With current technology, there's no reason not to embrace low-risk paperless manufacturing.  Photo by www.colourbox.com

Say Goodbye to “MES Fear” in the New Year

Many companies play a waiting game with their shop floor improvements, letting profit and opportunity slip through their fingers.

By Lisa Kessler, Customer Relations with CIMx Software

Winston Churchill said, “To improve is to change; to be perfect is to change often.”  As 2016 swiftly approaches many of us are considering the New Year’s resolutions we plan to make (and break) come January.

These resolutions are often personal – lose weight, quit smoking, and spend less time on Facebook and more time with family.  But what if we focused on a resolution to improve our business? What if we resolved to eliminate the fear of change? What if we quit ignoring the fundamental problems holding our shop floor back and invested in optimized production?

Embracing Opportunity with MES and Paperless Manufacturing

Many manufacturers run their core business on outdated software systems. They struggle with outdated paper processes because they fear upsetting the status quo, or are confused about the cost and benefits of a modern software system. Manufacturers fear manufacturing software systems are too complex and aren’t designed for manufacturing. They believe the production floor won’t be able to utilize the tools in the system, and the software will end up as shelfware. These fears force them to rely on old and inefficient processes. They know these processes cost them money and productivity, but they feel helpless to change them.   Scrap, data errors, paper-based operations and out-of-control production processes keep the shop floor from excelling.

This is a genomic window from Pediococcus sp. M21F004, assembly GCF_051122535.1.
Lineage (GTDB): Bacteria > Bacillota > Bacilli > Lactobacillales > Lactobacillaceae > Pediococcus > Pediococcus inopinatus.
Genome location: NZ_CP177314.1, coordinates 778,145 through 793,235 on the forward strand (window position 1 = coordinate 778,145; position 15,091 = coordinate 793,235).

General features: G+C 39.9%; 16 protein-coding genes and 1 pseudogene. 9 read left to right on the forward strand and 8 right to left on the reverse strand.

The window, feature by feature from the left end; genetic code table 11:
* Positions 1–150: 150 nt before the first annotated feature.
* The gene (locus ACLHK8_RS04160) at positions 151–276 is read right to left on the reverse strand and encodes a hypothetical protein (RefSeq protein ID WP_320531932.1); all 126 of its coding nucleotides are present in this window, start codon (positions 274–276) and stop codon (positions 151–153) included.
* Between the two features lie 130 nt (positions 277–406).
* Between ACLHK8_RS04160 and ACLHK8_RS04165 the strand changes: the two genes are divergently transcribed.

3d small people with a checklist

Embrace change and improve production by eliminating software fear in 2016. Image by http://www.colourbox.com

By embracing change and jumping into the future with a modern, easy-to-use MES platform you can quickly eliminate many shop floor headaches and start the New Year off right. Embracing a modern MES costs less money and is less of an investment in time and resources than you might think.  With a little planning and the right MES you will see a return on your investment before the end of 2016. You’ll be prepared for the future of manufacturing with a system that gives you complete shop floor visibility and control.

Consider the benefits of saying goodbye to fear and embracing change with MES and Paperless Manufacturing:

  • Operations scheduling. Work Order scheduling with Quantum eliminates guesswork, giving management confidence in meeting customer demand.